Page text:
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CBA negotiations break off Thursday

Thursday, 10.18.2012 / 10:20 PM / News

By Dan Rosen - NHL.com Senior Writer

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CBA negotiations break off Thursday
Negotiations toward a new Collective Bargaining Agreement broke off Thursday afternoon in Toronto after an hour-long session.

TORONTO -- The National Hockey League and National Hockey League Players' Association met for a little more than an hour Thursday in the latest attempt to negotiate a new Collective Bargaining Agreement.

At the conclusion of the meeting, at the Union's office, NHL Commissioner Gary Bettman said the Union responded to the League's proposal from Tuesday, but he said there was little to discuss from the proposal.

"The Players' Association came back and basically made three alternate proposals on the players' share, all variations, to some degree, of the one proposal that they made over the summer and really haven't deviated from since," Commissioner Bettman said. "And none of the three variations of players' share that they gave us even began to approach 50-50 (revenue split) either at all or for some long period of time and it's clear that we're not speaking the same language in terms of what they came back to us with.

"It is still my hope that we can accomplish my goal, the League's goal of getting an 82-game season, but I am concerned based on the proposal that was made today that things are not progressing. To the contrary, I think the proposal that was made by the Players' Association was in many ways a step backward."

NHLPA Executive Director Donald Fehr said the Union made three different proposals Thursday in the hopes that the League would pick one that could be negotiated upon.

In outlining the Union's first two proposals, Fehr said the players' share of hockey-related revenue would gradually decline toward a 50 percent share based on revenue growth.

He said the League estimates year-over-year growth of 5 percent and the average annual growth in the previous CBA was approximately 7 percent.

"We said, here are two avenues that you can look at which the players are prepared to get down to in a reasonable amount of time given what happened to percentages which look like yours," Fehr said.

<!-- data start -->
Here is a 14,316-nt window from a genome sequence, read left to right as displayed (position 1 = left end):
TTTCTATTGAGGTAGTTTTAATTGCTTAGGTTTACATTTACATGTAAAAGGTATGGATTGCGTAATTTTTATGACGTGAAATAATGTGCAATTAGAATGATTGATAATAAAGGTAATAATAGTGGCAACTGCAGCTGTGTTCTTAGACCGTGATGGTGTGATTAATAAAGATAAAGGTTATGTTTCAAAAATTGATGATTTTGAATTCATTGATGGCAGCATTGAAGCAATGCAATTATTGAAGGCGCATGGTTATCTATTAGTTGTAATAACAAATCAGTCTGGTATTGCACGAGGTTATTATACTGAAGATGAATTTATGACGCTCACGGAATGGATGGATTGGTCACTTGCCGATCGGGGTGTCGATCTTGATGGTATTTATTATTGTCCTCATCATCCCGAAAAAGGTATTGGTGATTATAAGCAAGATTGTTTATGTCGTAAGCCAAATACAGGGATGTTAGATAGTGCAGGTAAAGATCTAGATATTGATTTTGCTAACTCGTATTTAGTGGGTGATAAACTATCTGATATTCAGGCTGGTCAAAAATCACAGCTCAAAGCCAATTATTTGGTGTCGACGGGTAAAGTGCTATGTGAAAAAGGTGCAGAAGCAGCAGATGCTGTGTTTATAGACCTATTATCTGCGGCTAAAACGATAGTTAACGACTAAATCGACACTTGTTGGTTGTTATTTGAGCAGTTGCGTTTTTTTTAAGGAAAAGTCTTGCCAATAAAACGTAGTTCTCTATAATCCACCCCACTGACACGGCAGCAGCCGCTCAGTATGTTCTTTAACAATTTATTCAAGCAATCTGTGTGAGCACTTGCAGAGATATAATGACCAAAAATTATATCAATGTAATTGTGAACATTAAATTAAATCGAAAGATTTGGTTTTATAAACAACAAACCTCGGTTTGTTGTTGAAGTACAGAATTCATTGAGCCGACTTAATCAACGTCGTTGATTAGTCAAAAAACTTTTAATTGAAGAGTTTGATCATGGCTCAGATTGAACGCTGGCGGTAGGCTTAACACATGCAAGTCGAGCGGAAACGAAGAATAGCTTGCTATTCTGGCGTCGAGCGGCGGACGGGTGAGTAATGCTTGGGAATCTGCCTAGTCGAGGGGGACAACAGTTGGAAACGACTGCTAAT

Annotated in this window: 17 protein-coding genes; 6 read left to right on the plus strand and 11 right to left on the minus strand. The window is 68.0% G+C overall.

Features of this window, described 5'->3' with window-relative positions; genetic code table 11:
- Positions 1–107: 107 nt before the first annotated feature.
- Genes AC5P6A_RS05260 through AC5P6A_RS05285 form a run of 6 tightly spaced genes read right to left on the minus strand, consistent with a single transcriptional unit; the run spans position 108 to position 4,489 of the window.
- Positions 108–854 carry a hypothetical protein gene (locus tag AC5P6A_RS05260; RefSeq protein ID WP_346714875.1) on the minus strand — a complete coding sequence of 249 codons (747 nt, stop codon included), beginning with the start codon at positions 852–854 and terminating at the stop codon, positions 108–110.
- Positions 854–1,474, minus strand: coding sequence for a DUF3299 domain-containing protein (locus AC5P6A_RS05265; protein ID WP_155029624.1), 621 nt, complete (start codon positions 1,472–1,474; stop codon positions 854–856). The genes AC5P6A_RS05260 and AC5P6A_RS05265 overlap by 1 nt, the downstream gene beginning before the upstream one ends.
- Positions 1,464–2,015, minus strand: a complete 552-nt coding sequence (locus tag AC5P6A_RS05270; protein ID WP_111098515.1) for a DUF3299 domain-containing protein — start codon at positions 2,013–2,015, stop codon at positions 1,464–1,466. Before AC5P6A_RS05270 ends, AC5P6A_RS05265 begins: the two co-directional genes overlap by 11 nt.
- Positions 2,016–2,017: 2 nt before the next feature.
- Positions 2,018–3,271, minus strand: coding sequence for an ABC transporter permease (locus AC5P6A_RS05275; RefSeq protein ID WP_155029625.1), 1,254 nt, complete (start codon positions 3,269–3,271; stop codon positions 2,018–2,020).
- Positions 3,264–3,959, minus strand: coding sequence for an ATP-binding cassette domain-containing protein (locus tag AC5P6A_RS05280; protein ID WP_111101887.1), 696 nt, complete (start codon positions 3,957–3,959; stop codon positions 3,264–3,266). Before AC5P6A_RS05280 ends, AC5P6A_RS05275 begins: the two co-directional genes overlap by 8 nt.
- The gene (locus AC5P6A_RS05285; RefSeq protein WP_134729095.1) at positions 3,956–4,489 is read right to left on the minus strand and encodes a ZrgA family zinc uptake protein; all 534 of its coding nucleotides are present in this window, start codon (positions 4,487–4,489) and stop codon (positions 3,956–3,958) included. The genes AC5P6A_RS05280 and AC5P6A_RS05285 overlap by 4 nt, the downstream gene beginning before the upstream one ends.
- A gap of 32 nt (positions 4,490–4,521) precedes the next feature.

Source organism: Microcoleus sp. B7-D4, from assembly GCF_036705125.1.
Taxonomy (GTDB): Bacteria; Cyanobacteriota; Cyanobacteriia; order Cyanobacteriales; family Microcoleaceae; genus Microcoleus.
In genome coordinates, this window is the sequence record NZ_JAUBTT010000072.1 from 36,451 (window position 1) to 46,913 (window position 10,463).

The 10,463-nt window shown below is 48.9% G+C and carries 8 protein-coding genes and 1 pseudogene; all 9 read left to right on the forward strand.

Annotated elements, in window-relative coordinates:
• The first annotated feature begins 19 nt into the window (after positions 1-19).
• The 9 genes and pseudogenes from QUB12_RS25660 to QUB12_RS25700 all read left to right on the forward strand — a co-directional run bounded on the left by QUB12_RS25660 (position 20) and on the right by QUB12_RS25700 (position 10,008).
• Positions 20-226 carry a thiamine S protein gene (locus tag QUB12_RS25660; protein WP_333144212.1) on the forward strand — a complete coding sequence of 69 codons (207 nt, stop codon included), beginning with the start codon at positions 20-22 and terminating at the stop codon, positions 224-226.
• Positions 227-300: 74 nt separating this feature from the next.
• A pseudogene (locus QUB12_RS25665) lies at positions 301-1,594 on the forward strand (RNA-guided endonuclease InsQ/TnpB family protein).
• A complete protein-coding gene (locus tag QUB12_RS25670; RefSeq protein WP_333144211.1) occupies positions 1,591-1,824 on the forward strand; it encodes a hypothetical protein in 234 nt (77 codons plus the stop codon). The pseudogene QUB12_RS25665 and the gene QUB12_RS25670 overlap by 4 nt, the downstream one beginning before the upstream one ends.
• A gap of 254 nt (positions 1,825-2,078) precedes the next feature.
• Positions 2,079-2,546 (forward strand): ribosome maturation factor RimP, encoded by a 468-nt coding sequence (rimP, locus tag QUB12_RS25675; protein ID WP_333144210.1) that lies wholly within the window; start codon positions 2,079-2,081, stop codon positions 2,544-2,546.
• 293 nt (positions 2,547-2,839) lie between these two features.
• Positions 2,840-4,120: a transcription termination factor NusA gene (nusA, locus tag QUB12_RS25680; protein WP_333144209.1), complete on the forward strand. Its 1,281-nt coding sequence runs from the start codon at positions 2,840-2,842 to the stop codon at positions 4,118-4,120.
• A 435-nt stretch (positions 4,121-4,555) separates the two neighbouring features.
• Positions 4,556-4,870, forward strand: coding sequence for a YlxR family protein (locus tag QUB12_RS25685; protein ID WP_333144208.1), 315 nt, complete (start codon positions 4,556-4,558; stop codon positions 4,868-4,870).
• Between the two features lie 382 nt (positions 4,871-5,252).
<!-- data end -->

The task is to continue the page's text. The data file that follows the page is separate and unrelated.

In the third proposal, Fehr claimed the Union estimates the players would be losing approximately 13 percent of their salaries under the immediate 50-50 split the League proposed Tuesday, so the proposal the Union made was to segregate that 13 percent, have the owners pay it in full, and put a 50-50 split on the remaining 87 percent of contracts already signed and on future contracts.

"The so called 50-50 deal, plus honoring current contracts proposed by the NHL Players' Association earlier today is being misrepresented," Deputy Commissioner Bill Daly said in a statement. "It is not a 50-50 deal. It is, most likely a 56- to 57-percent deal in Year One and never gets to 50 percent during the proposed five-year term of the agreement.

"The proposal contemplates paying the players approximately $650 million outside of the players' share," he continued. "In effect, the Union is proposing to change the accounting rules to be able to say '50-50,' when in reality it is not. The Union told us that they had not yet 'run the numbers.' We did."

Commissioner Bettman and Daly submitted an offer to the NHLPA on Tuesday that would allow for a full 82-game season to begin on Nov. 2. The proposed CBA was for six years, with a mutual option for a seventh year, and included a 50-50 split of hockey-related revenues over the life of the deal.

The NHL locked out the players on Sept. 16 due to the lack of an existing CBA.

The details of the offer the NHL submitted Tuesday were made public Wednesday.

The League did not ask for a rollback in current player contracts. It asked for entry-level contracts to be two years in length and for a five-year maximum length on all other contracts.

The NHL proposed players would be eligible to become unrestricted free agents after eight accrued NHL seasons or at 28 years of age.

The salary cap for the 2012-13 season under the NHL's offer would be $59.9 million, but transition rules would allow teams to go as high as $70.2 million for one year. The salary-cap floor would be $43.9 million.

The NHL also proposed to commit $200 million to the revenue sharing pool for the 2012-13 season that would be adjusted based on actual hockey-related revenue calculations following the season. The League's revenue sharing proposal would require the top 10 revenue-generating clubs to fund 50 percent of the pool.

Commissioner Bettman also stressed Tuesday that the League's proposal addressed the concerns the players have in how their salaries would be affected by going down from the 57 percent share of hockey-related revenue they earned in the final year of the previous CBA to the 50 percent share they'd earn in the NHL's proposal.

Follow Dan Rosen on Twitter at: @drosennhl

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